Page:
richard rezac


“Untitled (12-08),” 2012, Richard Reza
Painted cherry wood and aluminum, 27 1⁄2″ x 20 1⁄2″ x 5 1⁄2″
Photo: Courtesy of the Artist and Rhona Hoffman Gallery, Chicago

Artists and critics are often a bit in awe of the work of Chicago-based artist Richard Rezac. His sculptures are minimal and abstracted but always familiar, seemingly effortless yet meticulously crafted, able to embody the vernacular and the ordinary as well as the sublime. And, a little like the artist himself, they exude a quiet intensity. Influential as both a maker and an educator, Rezac has spent nearly 30 years living and working in Chicago, though he counts his early years in the Pacific Northwest as particularly formative.

Born and raised in a suburb outside of Lincoln, Nebraska, Rezac followed his early propensity for drawing and painting, enrolling in the Pacific Northwest College of Art in Portland, Oregon. His youthful commitment to two-dimensional realism quickly gave way to an embracing of abstraction. “To me, abstraction felt like more of a challenge than drawing from observation,” Rezac says. “I saw composing abstract sculpture or painting as a wide-open field. It was quite exhilarating.” The artist credits this realization to his instructors, and their use of the works in the nearby Portland Art Museum, which was strong in Northwest Coast American Indian art and Asian art-the latter an influence that has stayed with the artist throughout his career. “My mind was opened by that collection,” Rezac explains. “The immediacy and the contact with the surface and materials of those objects was striking.”

Rezac’s time in Portland in the 1970s coincided with the opening of the now defunct Portland Center for the Visual Arts, which brought contemporary art from around the country including the stable of Leo Castelli Gallery, and artists like Carl Andre, Sol LeWitt, and Richard Tuttle. “During my time in Portland, I volunteered and hung those shows, and I heard the artists speak,” he recalls. While exposure to the Minimalist canon contributed to the formation of the young Rezac’s aesthetic, he also cites early institutional support as crucial to the evolution of his own visual language. At just 25 years old, Rezac received his first NEA grant. “It was 1975, and $2,000 allowed me to not work a day job for nine months,” he says. “It was an enormous gift. That allowed me to dwell in my own head and work out within myself the next step of my development. The work became more my own.”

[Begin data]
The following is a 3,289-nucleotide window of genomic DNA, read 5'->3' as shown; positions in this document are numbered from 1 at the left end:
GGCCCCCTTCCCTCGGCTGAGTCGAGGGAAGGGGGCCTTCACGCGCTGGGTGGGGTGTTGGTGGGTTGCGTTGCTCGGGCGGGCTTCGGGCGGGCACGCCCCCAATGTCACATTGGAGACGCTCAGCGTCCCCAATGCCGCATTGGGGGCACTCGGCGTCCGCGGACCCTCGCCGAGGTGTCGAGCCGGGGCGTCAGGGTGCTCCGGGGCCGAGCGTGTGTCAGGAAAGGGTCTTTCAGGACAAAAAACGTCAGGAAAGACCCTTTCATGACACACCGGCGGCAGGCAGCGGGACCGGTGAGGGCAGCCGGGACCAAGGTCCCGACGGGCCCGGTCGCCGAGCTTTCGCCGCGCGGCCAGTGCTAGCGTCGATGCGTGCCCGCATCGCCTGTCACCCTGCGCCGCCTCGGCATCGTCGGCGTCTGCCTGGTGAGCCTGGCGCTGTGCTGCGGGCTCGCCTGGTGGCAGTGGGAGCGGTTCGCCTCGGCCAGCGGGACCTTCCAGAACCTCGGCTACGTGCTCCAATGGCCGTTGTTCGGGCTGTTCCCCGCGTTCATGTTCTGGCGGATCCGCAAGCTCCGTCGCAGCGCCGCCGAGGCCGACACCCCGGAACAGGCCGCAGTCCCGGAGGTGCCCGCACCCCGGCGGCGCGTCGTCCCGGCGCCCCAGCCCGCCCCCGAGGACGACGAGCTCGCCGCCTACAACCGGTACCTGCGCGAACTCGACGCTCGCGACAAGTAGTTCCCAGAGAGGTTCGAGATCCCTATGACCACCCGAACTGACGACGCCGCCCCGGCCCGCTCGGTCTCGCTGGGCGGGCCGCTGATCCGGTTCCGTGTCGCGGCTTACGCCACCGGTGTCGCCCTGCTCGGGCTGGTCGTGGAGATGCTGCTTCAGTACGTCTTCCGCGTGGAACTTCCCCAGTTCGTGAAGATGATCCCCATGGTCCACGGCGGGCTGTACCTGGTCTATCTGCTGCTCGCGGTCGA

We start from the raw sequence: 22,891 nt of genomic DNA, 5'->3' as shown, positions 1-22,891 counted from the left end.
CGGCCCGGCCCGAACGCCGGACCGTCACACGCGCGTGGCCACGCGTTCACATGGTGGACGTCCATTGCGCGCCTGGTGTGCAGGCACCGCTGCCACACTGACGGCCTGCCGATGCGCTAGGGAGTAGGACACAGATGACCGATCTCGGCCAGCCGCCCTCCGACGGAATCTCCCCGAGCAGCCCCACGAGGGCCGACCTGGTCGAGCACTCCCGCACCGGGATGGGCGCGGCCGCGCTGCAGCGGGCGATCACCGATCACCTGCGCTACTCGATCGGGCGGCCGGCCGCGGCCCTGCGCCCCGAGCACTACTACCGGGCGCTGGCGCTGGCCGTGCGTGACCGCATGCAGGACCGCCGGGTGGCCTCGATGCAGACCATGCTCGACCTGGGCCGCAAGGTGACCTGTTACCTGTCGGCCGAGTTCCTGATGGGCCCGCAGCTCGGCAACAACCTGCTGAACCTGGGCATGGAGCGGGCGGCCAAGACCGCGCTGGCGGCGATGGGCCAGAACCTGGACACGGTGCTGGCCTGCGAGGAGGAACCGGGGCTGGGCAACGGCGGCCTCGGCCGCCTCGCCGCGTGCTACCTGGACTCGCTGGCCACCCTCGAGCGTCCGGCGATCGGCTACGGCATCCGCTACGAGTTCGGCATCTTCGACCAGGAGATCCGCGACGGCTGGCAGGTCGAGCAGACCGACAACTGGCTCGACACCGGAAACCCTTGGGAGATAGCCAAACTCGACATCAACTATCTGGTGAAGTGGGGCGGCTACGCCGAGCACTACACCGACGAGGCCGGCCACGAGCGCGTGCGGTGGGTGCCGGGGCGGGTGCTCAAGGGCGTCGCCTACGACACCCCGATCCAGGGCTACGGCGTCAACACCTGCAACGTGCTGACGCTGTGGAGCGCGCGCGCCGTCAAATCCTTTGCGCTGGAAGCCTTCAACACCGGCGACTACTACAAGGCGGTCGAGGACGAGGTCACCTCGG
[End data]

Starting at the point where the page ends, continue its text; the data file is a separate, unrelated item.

After graduate school at The Maryland Institute College of Art, Rezac and his wife, Julia Fish (also a prominent visual artist), returned to Portland, and by 1985, relocated to Chicago. Rezac found early commercial support for his work from the newly founded Chicago art gallery, Feature, and landed a teaching gig with the School of the Art Institute of Chicago. Several decades of museum exhibitions and acquisitions, public art commissions and major surveys later, Rezac is now Adjunct Full Professor of Painting/Drawing and Sculpture at SAIC, and is currently featured at Rhona Hoffman in his fourth solo exhibition with the Chicago gallery.

These days, Rezac’s drawings and sculptures retain a formal connection to his early Minimalist influences, though the artist’s visual language eschews the rather muscled aesthetics of that canon. His newer works are more visually complex than in his early practice, with subtle elements of pattern punctuating his architectural compositions. Nemaha (2010), a nickel-plated bronze relief, distorts reflections in its glossy surface with a diamond motif of sunken lines and raised triangles; an untitled floor sculpture of painted wood and metal features a repetition of elongated, rectangular blocks and slender arches.

Although still certainly abstract, Rezac’s sculptures often flirt with the forms and objects by which they were inspired: “I’m intrigued by the challenge of answering a literal experience and manifesting that in a sculpture,” he says. And while his works necessitate pre-planning and careful engineering in their making, intuition still plays a large role.

One of the works in his latest exhibition, an untitled, wall-bound bronze, resembles the surface of glazed ceramic, though the metal is practically untouched from the way it emerged from the foundry-somewhat unusual for an artist known for his painstaking finish work. “The pooling and separation of the alloy of the bronze makes it quite rich, and it complicates and argues with the compositional element in the casting of the sculpture,” Rezac explains. “That was just by accident but it seemed to be exactly right.”

”Richard Rezac: Signal” is on view at Rhona Hoffman Gallery, in Chicago, from June 6 – July 25, 2014.